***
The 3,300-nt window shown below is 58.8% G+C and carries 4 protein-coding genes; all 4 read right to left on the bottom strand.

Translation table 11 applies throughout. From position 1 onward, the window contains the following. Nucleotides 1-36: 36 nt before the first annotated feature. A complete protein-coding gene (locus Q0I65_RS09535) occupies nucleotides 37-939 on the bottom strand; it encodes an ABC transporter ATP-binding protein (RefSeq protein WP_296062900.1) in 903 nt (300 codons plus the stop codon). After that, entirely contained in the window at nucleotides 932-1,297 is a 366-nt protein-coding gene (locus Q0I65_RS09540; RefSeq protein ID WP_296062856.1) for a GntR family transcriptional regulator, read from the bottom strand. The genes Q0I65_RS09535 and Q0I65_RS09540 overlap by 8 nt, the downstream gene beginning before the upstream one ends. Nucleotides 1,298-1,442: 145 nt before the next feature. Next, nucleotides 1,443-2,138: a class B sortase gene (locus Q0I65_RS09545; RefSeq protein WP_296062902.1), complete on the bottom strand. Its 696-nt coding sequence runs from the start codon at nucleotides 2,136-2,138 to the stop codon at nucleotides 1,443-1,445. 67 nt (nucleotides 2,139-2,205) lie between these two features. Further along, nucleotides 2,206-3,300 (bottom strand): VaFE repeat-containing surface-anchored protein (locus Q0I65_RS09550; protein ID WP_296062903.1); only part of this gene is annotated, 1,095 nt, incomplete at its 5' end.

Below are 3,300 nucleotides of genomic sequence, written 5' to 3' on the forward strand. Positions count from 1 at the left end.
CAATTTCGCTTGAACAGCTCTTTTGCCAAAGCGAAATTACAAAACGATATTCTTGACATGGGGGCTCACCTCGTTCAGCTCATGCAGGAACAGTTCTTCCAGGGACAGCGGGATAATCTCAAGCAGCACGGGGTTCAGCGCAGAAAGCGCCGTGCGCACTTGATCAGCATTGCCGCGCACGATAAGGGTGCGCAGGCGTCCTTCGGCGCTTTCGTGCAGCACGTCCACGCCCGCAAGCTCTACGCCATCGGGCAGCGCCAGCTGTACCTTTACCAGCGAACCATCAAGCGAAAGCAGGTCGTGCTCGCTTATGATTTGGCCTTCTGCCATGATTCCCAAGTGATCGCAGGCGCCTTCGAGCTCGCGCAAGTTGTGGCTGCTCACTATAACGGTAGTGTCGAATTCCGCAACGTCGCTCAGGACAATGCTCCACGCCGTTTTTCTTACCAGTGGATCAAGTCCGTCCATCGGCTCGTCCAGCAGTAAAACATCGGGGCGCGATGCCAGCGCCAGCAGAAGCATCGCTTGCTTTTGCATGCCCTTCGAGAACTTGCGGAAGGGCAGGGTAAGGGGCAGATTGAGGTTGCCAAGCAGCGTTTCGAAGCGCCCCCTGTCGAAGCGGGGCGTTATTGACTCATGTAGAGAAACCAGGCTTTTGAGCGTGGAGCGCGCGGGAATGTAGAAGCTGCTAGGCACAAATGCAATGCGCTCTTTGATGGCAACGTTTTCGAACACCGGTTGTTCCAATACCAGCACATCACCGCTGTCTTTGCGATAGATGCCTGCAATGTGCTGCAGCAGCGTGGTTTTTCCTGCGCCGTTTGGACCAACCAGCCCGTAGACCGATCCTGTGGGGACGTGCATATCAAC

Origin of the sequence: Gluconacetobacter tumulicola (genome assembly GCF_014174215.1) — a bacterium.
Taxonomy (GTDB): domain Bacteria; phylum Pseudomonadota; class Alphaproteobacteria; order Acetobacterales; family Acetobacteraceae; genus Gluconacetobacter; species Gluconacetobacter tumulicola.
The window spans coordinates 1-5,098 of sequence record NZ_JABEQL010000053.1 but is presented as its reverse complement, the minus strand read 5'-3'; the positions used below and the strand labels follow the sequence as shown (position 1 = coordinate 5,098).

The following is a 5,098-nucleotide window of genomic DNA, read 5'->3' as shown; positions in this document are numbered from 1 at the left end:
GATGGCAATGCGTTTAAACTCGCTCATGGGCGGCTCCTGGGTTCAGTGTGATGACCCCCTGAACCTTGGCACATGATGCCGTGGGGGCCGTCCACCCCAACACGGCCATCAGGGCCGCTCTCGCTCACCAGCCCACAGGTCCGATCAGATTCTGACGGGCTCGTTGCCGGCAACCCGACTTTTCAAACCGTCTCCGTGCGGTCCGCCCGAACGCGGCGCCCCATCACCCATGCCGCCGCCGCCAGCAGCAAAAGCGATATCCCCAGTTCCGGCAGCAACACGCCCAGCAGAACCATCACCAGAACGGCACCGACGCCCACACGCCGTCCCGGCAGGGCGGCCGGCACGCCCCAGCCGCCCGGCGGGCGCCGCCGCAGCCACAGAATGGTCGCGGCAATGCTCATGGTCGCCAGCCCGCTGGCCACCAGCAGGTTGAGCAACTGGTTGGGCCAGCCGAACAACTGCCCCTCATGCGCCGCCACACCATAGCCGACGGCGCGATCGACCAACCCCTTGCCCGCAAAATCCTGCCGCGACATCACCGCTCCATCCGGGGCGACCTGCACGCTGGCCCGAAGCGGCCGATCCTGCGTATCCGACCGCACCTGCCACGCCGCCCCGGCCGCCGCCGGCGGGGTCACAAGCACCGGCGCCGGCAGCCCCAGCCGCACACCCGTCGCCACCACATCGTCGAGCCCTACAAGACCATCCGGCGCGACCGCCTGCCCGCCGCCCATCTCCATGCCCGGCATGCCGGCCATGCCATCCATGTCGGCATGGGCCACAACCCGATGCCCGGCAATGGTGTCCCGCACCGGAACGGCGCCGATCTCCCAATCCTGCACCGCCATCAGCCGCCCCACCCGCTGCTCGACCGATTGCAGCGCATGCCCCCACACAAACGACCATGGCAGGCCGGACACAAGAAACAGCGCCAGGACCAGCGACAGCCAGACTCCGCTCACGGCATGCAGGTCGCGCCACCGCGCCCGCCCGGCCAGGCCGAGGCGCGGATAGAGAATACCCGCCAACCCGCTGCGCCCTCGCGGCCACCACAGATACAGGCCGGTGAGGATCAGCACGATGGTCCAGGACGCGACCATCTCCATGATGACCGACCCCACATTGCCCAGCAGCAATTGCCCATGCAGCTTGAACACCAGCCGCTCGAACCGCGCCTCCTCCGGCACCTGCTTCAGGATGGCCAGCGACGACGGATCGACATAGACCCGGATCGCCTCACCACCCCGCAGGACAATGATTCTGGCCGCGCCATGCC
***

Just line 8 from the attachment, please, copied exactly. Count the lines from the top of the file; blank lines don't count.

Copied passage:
The following is a 5,098-nucleotide window of genomic DNA, read 5'->3' as shown; positions in this document are numbered from 1 at the left end: